Sunday, January 28, 2018

Hug a Tree

This week in Jewish schools, children will celebrate Tu B'Shvat, the "birthday of the trees".  They will eat fruits, examine nuts and seeds, maybe do some planting, and learn about the multiple ways that trees serve people, animals, and the environment.  Trees have real and symbolic meaning in many cultures and  religions.  They are a treasure of the natural world, and they depend on us to take care of them.

Some of my favorite childhood memories involve trees.  My close friend Diane lived at the top of a hill that was a dead end.  Her house was surrounded on two sides by trees which kept it buffeted from the parkway.   We called that section of our neighborhood "the woods".  Diane and I often climbed a tree at the side of her house, sometimes just hanging out, sometimes bringing books to read.  Our elementary school was a block from Diane's and just across the street from my house.  There were several trees in our school yard.  One was a big pine tree that we climbed in competition with other neighborhood kids to see who could climb the highest.  I usually got in trouble at home for getting pine sap stuck in my hair, which was hard for my mom to wash out.  Diane and I also claimed a tree of our own:  a mulberry tree at the side of our school, that only blossomed in June.  We would climb the tree and gorge ourselves on all the mulberries we could eat.  Yum.  And another big, old tree in front of our school was my secret spot for imaginative play.  The roots stuck out, and the tree was surrounded by dirt.  I would take twigs and pebbles and design the floor plan of a house, including furniture and a pool. I could lose myself in that play for hours.

Do you have memories of childhood experiences in nature?  What emotions do they evoke?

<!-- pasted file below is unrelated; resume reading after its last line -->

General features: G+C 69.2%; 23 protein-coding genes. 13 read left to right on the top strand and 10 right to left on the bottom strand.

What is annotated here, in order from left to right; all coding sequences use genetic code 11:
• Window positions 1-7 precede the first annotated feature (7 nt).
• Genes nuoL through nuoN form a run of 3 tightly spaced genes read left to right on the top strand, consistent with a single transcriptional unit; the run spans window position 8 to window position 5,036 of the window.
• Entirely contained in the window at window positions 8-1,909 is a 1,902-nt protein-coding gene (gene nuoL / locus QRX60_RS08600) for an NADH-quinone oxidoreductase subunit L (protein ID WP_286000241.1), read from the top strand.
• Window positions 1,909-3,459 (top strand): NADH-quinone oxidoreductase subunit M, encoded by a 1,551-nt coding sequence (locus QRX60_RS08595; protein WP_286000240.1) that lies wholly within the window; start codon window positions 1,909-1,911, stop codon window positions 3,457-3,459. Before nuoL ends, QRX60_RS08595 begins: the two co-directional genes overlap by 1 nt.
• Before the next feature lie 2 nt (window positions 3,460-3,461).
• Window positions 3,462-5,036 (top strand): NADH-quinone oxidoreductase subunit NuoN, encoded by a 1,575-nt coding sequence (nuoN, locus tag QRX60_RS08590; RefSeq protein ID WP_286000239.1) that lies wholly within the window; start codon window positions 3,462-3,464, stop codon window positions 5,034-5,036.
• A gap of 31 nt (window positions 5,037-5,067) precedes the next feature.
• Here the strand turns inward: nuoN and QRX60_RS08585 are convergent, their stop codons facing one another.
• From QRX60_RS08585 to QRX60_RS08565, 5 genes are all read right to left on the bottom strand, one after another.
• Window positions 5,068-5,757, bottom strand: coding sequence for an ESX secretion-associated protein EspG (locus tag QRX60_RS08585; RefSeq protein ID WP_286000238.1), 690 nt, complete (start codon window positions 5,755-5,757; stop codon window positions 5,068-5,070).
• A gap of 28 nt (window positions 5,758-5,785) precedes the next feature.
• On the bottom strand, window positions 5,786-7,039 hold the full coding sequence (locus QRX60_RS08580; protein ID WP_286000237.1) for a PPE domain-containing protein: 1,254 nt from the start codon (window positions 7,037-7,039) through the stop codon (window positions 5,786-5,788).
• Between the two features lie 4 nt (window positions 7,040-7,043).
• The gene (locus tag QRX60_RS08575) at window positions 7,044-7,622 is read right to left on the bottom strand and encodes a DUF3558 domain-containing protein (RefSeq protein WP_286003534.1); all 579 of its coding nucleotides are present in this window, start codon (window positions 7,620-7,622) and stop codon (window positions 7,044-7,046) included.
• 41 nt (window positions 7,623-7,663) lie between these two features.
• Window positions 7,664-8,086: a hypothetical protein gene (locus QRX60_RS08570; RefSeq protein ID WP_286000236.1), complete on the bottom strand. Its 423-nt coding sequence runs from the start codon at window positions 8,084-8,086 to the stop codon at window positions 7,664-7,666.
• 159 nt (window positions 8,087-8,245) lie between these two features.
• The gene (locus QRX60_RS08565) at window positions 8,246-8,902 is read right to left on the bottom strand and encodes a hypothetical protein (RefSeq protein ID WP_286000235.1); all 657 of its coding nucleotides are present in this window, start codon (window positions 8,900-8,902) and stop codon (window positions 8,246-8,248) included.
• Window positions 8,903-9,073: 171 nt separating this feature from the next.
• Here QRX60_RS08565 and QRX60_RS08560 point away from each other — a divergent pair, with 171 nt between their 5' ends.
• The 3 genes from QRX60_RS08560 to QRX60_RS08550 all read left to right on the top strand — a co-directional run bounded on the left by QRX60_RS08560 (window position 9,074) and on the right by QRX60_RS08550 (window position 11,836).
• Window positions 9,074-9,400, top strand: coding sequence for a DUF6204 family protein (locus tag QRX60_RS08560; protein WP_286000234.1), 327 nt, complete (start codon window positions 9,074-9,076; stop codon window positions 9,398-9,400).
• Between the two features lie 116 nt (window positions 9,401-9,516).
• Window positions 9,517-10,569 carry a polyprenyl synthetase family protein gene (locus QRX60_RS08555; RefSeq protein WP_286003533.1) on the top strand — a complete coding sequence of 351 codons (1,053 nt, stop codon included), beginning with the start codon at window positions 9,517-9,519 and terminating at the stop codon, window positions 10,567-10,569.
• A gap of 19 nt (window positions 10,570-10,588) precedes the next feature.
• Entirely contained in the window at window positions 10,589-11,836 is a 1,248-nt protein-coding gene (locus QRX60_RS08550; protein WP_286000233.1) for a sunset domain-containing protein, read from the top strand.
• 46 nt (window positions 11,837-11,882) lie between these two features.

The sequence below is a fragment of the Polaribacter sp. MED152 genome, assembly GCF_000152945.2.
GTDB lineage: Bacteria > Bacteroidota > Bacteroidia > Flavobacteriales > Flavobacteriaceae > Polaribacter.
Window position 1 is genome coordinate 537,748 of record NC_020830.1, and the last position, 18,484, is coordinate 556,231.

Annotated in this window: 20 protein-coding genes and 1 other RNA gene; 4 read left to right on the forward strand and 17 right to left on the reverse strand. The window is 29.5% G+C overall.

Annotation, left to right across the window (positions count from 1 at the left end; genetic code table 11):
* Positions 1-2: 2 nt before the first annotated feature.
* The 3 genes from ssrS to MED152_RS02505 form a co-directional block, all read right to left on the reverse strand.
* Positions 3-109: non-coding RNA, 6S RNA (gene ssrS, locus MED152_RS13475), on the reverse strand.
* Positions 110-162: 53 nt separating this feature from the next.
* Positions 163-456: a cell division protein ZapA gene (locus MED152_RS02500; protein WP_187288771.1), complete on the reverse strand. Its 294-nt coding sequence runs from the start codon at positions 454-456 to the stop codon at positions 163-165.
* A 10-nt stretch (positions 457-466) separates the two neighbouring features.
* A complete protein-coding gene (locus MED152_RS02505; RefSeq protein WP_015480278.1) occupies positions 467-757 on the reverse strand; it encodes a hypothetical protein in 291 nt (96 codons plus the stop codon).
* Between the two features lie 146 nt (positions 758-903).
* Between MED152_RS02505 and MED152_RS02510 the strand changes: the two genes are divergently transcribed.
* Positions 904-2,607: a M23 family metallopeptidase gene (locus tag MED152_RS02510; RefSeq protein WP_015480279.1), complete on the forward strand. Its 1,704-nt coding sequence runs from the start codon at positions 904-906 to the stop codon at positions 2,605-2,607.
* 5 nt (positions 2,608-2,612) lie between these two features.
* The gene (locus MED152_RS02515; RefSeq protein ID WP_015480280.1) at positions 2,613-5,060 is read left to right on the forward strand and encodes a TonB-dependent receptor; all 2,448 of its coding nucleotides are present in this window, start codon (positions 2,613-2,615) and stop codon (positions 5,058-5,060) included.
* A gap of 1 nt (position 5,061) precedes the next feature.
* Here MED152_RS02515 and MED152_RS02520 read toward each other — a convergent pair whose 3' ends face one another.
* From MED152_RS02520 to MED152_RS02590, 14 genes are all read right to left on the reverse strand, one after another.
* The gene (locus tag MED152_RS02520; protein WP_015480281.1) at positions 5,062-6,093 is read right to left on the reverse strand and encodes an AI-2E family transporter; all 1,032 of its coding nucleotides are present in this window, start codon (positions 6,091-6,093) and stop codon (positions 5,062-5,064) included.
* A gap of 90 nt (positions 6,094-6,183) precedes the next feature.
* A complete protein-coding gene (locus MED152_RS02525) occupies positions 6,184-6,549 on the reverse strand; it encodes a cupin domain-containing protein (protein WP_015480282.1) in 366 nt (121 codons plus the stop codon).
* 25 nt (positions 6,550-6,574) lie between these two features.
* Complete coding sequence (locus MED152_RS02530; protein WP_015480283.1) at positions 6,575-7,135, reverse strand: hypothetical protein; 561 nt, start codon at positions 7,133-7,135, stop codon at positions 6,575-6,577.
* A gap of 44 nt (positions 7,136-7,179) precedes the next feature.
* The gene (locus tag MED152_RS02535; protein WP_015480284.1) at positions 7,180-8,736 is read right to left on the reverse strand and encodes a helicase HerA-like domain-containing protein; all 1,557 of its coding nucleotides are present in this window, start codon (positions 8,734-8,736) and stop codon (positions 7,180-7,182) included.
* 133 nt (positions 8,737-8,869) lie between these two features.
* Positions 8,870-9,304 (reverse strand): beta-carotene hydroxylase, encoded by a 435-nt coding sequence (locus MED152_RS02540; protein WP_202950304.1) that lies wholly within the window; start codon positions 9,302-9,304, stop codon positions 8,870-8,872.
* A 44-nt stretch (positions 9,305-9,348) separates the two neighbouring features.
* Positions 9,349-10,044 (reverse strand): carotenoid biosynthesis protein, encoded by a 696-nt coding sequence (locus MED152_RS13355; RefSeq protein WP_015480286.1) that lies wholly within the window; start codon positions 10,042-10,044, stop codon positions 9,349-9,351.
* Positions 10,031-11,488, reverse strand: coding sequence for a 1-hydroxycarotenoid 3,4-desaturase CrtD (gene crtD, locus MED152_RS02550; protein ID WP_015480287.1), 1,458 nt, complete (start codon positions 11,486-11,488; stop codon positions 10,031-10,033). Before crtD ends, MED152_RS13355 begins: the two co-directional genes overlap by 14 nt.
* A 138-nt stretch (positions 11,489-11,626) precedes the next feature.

We often talk about teaching the "whole child", facilitating all the components of his developmental growth:  physical, intellectual, social, emotional, and moral.  Allowing children to experience the natural world addresses each of these developmental areas.  Take a look at my memories, for example.  What did I learn?  I learned that trees could be a place for solace and tranquility, whether reading a book in its branches, listening to the wind and birds, or sitting and playing at its trunk.  I learned the capabilities of my body in climbing, balancing, understanding which branches could or couldn't support me.  I learned that trees give off delightful products, like pine-smelling sap, or delicious berries.  I also learned the difference between deciduous and coniferous trees, though I may not have had the vocabulary at the time.

There are endless lessons that teachers can develop around trees, in every area of early childhood curriculum:  math, science, literacy, art, music and movement.  Expounding on any one of these areas would be way more than I could reasonably fit into a blog post.  Each area is rich with possibilities and absolutely fascinating.   Several years ago, I gave a professional workshop on teaching math through nature.  In preparing for this workshop, I learned about fibonacci numbers.  These are numbers that are used repeatedly in patterns in nature.  It is a remarkable topic and to my mind proves the existence of G-d.  Take a look at this youtube video and see if you agree:

  The natural environment is a teacher. It stimulates our imagination and sense of wonder.  It encourages us to use all of our senses, improving our focus and attention skills.  All children deserve the chance to form a relationship with nature, both for the myriad of benefits they will gain as well as to motivate them to protect it.  Trees grace our world with both beauty and function.  Their survival in large part depends on how we choose to teach our children.

No comments:

Post a Comment